Connect with us

induction...

Discussion in 'General Electronics Discussion' started by BGB, May 14, 2015.

Scroll to continue with content
  1. BGB

    BGB

    154
    11
    Nov 30, 2014
    some recent observations imply my understanding of induction seems weak.

    at first, I used some smaller diodes in a circuit, expecting the current from the inductive flyback to to be small relative to that driving the load (say, one drives 1A into a coil, maybe seeing 50 or 100mA going back up the diode, with the diode existing mostly to limit voltage spikes).

    like, I figured it would have been more like a small capacitor, throwing a small amount of current, which then quickly gives out as the coil is satisfied (basically with the coil and diode in parallel).


    then I observed some diodes getting rather hot (dunno how much heat is ok for diodes), and observed that the flyback current was equal to the current going in (a little over the rated values for the diodes, I was using 1A diodes and measuring around 3A of flyback, with switching at around 6kHz at 50% duty cycle).

    simulators seem to support this, and as well that reducing the duty cycle seems to reduce the voltage but seemingly increases flyback amperage relative to input amperage:

    estimated (simulator output implies this, but doesn't give average values, and the graphs are difficult to decipher in this case), say:
    12v input at 10% duty cycle gives around 1v across the coil, but if there is 100mA input, there is around 1A of flyback current.

    I am guessing as duty cycle goes down, total input current decreases, and at some point this largely goes away (no voltage means no current).


    some of this was noticed when trying to run an automotive alternator turned into a 3-phase motor, for example, got it to spin up with these settings (my variable power supply was only able to supply 4.4v 4.5A in this case):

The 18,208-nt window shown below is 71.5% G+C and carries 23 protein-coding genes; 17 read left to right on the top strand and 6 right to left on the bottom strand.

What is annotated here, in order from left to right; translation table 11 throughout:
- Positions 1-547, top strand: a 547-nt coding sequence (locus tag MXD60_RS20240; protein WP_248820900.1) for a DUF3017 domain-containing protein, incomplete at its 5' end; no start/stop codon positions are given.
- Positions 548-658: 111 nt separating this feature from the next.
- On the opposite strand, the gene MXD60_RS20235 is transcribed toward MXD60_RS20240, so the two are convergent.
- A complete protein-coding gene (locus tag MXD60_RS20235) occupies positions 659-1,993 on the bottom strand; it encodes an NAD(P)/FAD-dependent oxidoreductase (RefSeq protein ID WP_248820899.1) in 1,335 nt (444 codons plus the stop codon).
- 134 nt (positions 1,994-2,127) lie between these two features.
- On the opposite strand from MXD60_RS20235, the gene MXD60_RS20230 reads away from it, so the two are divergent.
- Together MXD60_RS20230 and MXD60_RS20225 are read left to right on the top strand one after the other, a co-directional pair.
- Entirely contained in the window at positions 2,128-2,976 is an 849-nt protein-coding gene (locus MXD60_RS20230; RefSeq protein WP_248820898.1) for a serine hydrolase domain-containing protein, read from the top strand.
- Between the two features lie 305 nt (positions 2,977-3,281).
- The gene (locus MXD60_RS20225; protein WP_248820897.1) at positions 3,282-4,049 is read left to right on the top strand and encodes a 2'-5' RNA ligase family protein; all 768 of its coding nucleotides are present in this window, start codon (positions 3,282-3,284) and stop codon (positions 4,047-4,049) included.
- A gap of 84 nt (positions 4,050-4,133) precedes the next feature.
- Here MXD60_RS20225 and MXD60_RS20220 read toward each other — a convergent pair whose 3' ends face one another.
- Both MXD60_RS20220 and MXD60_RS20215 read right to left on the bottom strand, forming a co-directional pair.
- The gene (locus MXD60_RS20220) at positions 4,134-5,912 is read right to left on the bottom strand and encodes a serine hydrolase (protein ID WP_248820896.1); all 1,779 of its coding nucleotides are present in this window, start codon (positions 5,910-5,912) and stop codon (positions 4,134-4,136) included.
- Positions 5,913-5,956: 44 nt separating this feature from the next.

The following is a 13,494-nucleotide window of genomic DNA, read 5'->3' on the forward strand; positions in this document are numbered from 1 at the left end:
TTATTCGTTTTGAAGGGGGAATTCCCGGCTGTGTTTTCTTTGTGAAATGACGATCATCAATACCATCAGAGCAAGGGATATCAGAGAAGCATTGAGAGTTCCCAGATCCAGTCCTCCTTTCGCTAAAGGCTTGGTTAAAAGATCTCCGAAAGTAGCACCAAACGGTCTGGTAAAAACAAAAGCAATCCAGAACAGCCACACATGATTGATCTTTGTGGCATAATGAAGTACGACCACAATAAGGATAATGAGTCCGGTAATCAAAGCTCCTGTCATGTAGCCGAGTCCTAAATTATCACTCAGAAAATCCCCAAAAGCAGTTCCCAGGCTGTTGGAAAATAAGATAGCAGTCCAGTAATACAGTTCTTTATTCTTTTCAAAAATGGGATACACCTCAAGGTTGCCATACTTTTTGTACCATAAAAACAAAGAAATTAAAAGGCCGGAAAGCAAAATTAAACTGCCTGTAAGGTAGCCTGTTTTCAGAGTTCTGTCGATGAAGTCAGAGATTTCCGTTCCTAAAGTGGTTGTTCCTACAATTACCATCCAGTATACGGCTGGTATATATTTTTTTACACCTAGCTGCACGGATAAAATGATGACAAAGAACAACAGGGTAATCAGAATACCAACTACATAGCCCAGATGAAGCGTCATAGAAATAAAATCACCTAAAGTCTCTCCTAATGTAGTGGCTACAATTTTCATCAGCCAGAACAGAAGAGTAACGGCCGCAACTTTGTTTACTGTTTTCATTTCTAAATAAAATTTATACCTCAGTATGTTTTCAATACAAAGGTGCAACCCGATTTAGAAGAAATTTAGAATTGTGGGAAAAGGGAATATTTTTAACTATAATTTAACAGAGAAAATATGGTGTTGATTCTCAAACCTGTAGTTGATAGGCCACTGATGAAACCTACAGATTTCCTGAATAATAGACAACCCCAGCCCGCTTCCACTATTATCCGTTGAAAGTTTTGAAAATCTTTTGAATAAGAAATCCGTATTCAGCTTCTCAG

field coil: 50% duty cycle, measured 1.5v across field coil, 1A/1A flyback;
    phase coils: 9% duty cycle, about 0.4v across the coils, and apparently around 3A per phase (or around 9A of flyback from the phase coils);
    got motor spinning at around 100 RPM, with very little torque (I suspect the lab supply is a bit weak for this, and a motor this size may require a fair bit of power to be, well, powerful).

    this seemed like some rather crazy measurements, but I guess they are more sane in retrospect.

    I mostly had fiddled with the duty-cycles and similar until I had got it to spin, also determined that I may need to beef some things up before moving to higher-power testing (I prefer to minimize fried components).

    side notes:
    the field coil was wound with what looks like 20 AWG (as a single big coil with steel teeth wrapping around the sides from the top and bottom);
    the phase coils looked like about 5 turns or so of 14AWG wire, with each phase existing as 4 sub-coils wound in series, and then the 3 phases are connected to a central common wire.


    thoughts / comments?...
     
  2. BobK

    BobK

    7,682
    1,686
    Jan 5, 2010
    The current in a flyback diode will initially be the same as the current in the inductor at the time it is turned off. It will then decrease as the energy in the inductor is dissipated. The rating of the diode must be greater than the voltage across and the current in the inductor.

    Bob
     
    Arouse1973 likes this.
  3. BGB

    BGB

    154
    11
    Nov 30, 2014
    voltage rating, not hard, as most of the diodes I have seen have fairly high voltages (1000v), but the current rating is insufficient in this case (hence probably why they were getting hot, and in these cases I was seeing more than the rated current through them).


    as for continuing breifly and then dissipating:
    yes, this is what I would expect.

    however, I think with PWM, the switching is fast enough that the inductor doesn't have time to dissipate, and I suspect the current goes around in a circle (sort of like the coil is a merry-go-round, and the PWM pulses are kind of like occasionally hitting it to keep it going).

    I am guessing the values I see on a multimeter are likely the averages over time, as the multimeter doesn't really see the kHz pulsing.